Sans Forgetica: Font Developed by Scientists Helps You Remember More of What You Read

If you find it difficult to retain what you read, have a go at reading this font. John Aggleton, professor of cognitive neuroscience at Cardiff University, said: "… memory works best when we are actively engaged with information, having to process its meaning. This new font has been cleverly constructed so that the reader has to do much more than just scan the page…”


Dyslexia is a learning difficulty that primarily affects the skills involved in accurate and fluent word reading and spelling.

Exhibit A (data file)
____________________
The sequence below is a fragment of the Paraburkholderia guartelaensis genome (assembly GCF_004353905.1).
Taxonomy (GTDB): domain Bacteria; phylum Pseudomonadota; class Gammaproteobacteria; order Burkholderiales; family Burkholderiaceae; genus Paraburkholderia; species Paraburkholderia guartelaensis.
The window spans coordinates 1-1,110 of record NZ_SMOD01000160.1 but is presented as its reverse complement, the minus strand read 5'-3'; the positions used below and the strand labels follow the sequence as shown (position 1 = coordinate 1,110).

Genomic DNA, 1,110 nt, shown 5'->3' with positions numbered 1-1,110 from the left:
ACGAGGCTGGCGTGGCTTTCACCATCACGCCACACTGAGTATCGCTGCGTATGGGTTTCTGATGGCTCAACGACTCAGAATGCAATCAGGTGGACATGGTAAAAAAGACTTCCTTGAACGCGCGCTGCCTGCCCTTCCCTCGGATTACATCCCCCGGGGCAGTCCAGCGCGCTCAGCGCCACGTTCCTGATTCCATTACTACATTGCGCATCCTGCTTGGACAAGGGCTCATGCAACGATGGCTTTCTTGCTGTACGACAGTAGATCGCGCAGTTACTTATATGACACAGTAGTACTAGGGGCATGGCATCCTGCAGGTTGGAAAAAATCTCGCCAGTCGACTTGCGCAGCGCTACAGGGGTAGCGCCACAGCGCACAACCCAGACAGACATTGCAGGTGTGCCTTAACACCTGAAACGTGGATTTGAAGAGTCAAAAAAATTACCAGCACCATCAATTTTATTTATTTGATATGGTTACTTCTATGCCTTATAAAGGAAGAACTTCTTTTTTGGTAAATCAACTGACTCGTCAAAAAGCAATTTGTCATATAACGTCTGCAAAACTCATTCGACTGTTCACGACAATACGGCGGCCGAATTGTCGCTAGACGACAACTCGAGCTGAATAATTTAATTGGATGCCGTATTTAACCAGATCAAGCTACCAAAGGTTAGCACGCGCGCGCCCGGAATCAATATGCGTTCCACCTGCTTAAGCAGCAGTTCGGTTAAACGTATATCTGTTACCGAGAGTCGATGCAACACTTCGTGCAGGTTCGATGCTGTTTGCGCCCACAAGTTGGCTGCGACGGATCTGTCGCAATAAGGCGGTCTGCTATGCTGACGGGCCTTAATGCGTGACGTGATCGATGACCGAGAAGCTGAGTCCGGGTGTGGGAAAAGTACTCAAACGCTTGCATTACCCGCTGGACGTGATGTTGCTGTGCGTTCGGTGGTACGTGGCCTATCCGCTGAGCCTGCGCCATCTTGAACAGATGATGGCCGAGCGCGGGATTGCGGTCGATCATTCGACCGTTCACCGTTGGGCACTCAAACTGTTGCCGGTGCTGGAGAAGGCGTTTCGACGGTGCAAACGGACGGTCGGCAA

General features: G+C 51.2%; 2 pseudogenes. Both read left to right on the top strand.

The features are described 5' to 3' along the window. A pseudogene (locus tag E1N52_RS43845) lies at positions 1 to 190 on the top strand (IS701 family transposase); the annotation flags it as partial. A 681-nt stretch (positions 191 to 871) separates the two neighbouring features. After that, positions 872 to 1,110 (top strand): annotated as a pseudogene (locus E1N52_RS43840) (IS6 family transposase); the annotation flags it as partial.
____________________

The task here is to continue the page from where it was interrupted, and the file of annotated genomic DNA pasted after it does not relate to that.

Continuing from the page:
Characteristic features of dyslexia are difficulties in phonological awareness, verbal memory and verbal processing speed. 

Dyslexia occurs across the range of intellectual abilities.

It is best thought of as a continuum, not a distinct category, and there are no clear cut-off points.

Co-occurring difficulties may be seen in aspects of language, motor co-ordination, mental calculation, concentration and personal organisation, but these are not, by themselves, markers of dyslexia.

A good indication of the severity and persistence of dyslexic difficulties can be gained by examining how the individual responds or has responded to well founded intervention.

This definition appears on page 10 of the independent report by Sir Jim Rose to the Secretary of State for Children, Schools and Families June 2009:  Identifying and Teaching Children and Young People with Dyslexia and Literacy Difficulties